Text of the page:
Commentary Magazine


Such a Nice Boy Serial Killer

Mark Twitchell, a low-budget filmmaker in Edmonton, Alberta, was obsessed with Star Wars. He spent countless hours scouring the Internet, buying and selling Star Wars costumes, dolls, and other paraphernalia. As of last fall, the license plate on his red 2003 Pontiac Grand Am still read DRK JEDI. But by that time, a more current pop-culture phenomenon had also captured the twenty-nine-year-old Canadian’s affections. On his Facebook page on August 15, Twitchell’s “status update” announced: “Mark has way too much in common with Dexter Morgan.” Many young men might like to think that they have much in common with Dexter Morgan, a Miami police crime-scene investigator who is the main character on the fictional Showtime cable-television series Dexter. Over the course of three seasons that have brought the series and its lead actor, Michael C. Hall, four Golden Globe nominations, Morgan has come across as an appealing fellow who can be socially awkward but is blessed with a sardonic sense of humor that serves him well in the sharp-elbowed banter at the police station.

Like many young men, Morgan has been apprehensive about getting into a long-term romantic relationship, but by the end of season three finds himself taking the plunge into marriage after his girlfriend gets pregnant. Morgan is still quite young at heart; he’s at his most relaxed and natural with the two children that his new wife brings with her from a previous marriage.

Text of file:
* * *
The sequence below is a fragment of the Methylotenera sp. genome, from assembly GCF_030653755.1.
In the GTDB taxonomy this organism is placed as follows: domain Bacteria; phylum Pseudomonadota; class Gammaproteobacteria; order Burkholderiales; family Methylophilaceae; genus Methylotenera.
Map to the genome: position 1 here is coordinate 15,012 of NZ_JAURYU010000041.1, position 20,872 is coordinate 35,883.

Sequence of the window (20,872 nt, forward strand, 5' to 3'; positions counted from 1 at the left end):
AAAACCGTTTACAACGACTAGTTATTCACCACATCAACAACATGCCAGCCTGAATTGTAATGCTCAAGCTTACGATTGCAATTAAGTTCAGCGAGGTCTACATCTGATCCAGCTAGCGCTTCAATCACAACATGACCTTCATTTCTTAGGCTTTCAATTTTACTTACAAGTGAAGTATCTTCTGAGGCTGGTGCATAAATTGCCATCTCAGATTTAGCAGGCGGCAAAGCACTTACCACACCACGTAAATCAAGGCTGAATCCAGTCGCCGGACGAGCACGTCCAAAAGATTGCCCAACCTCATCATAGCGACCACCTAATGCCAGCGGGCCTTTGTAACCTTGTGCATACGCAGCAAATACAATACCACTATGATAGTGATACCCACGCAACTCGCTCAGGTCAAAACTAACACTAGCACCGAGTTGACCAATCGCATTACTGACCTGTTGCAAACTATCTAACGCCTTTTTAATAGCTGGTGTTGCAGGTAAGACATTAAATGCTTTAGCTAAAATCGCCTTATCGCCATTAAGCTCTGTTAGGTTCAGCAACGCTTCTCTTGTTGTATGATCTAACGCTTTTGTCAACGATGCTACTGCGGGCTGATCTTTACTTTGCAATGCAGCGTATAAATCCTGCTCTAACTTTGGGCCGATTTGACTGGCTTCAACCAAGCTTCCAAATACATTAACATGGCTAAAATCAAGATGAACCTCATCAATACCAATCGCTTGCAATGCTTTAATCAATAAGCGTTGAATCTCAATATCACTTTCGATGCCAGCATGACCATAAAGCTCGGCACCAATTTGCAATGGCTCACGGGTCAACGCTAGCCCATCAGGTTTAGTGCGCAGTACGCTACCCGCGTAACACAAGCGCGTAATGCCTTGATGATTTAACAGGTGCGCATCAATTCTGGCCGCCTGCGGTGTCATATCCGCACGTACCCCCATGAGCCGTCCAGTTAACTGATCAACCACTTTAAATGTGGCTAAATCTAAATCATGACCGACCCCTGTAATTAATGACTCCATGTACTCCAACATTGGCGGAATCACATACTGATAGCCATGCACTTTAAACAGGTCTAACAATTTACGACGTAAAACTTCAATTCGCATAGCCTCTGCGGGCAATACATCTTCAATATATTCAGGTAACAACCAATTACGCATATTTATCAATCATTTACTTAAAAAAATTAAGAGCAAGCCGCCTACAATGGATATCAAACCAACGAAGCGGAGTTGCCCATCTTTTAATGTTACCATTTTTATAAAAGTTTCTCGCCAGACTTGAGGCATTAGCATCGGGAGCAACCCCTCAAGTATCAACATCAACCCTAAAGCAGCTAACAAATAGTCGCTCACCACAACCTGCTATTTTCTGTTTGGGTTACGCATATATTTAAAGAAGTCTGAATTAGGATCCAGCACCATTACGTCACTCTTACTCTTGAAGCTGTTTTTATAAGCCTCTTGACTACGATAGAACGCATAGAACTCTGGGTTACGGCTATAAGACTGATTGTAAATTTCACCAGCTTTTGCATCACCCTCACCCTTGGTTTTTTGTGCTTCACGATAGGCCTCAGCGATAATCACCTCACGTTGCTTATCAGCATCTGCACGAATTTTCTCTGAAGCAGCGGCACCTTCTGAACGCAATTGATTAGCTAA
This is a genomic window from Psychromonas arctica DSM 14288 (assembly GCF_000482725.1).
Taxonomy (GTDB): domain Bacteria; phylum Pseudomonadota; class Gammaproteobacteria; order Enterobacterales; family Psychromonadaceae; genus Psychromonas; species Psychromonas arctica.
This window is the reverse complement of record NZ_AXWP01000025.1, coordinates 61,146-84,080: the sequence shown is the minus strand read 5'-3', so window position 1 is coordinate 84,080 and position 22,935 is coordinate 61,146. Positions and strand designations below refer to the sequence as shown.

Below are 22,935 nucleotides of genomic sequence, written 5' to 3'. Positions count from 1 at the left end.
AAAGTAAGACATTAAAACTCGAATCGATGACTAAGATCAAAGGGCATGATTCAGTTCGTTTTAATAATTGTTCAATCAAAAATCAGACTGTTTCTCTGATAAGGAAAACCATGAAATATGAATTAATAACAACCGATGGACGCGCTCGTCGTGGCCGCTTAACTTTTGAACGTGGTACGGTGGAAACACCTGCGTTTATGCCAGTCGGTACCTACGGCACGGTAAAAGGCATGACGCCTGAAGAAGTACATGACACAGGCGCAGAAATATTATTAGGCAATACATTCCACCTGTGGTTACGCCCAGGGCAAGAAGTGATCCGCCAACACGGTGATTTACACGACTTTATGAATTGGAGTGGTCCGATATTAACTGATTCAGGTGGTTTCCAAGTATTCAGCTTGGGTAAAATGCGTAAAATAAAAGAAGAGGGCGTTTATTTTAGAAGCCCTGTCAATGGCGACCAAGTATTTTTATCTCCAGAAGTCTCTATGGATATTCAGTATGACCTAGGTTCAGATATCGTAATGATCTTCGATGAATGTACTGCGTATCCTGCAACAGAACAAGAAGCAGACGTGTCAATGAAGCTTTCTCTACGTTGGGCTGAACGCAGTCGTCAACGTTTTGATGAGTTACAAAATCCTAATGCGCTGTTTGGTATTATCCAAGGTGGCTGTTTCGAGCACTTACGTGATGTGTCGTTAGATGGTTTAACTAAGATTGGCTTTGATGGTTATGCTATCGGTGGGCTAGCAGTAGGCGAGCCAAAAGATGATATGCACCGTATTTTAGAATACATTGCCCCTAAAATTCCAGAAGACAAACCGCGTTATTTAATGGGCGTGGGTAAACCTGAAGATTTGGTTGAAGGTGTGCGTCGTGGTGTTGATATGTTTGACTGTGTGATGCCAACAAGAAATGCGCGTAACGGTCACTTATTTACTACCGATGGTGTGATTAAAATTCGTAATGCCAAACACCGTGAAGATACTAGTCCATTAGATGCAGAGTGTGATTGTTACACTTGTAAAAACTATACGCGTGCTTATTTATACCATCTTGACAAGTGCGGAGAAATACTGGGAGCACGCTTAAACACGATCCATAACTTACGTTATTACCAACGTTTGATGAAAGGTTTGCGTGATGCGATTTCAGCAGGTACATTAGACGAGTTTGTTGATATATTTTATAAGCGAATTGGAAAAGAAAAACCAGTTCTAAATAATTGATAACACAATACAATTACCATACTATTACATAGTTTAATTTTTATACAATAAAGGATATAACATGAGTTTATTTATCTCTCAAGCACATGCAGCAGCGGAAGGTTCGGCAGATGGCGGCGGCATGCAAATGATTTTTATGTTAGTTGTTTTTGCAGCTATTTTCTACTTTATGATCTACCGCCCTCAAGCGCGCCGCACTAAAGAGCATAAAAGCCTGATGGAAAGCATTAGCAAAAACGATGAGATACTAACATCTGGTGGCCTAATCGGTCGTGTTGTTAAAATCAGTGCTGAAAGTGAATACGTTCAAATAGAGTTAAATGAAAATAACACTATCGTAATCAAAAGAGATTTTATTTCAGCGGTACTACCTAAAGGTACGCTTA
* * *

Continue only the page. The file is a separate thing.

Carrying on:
Up in Edmonton in the fall, though, Mark Twitchell did more than merely identify with Dexter Morgan. He wrote a movie script inspired by the series and then acted it out in real life. Posing online as a woman interested in a romantic liaison, he lured thirty-eight-year-old pipeline-industry worker John Altinger to a residential garage. And then, according to police, he tortured and murdered Altinger—just the way Twitchell’s hero Dexter Morgan would, because, you see, this most agreeable television character is also a serial killer. Twitchell was charged with first-degree murder and the script was seized as evidence. He pled not guilty.

Soon after the arrest, an Edmonton homicide detective named Mark Anstey said of Twitchell: “We have a lot of information that suggests he definitely idolizes Dexter, and a lot of information that he tried to emulate him during this incident.” At the time of the arrest, Dexter writer and producer Melissa Rosenberg was promoting the teenage-vampire movie Twilight, for which she had written the screenplay, but she soon found herself fielding questions from Canadian media about Twitchell’s affinity for her show. To her credit, Rosenberg did not adopt the usual Hollywood line of soberly contending that no one has ever shown a link between simulated violence and the real thing, a contention that is the studio equivalent of tobacco-company executives in Washington putting their hands on their hearts and claiming they had no idea that cigarettes cause cancer. The Canwest News Service reported on Rosenberg receiving news of the arrest and the Dexter connection: “‘Oh, Jesus,’ she exclaimed. She saw this as a ‘worst fears’ situation—something which had worried the show’s creators from the beginning.” Rosenberg insisted, though, that the series did not “glorify” Dexter Morgan’s murders: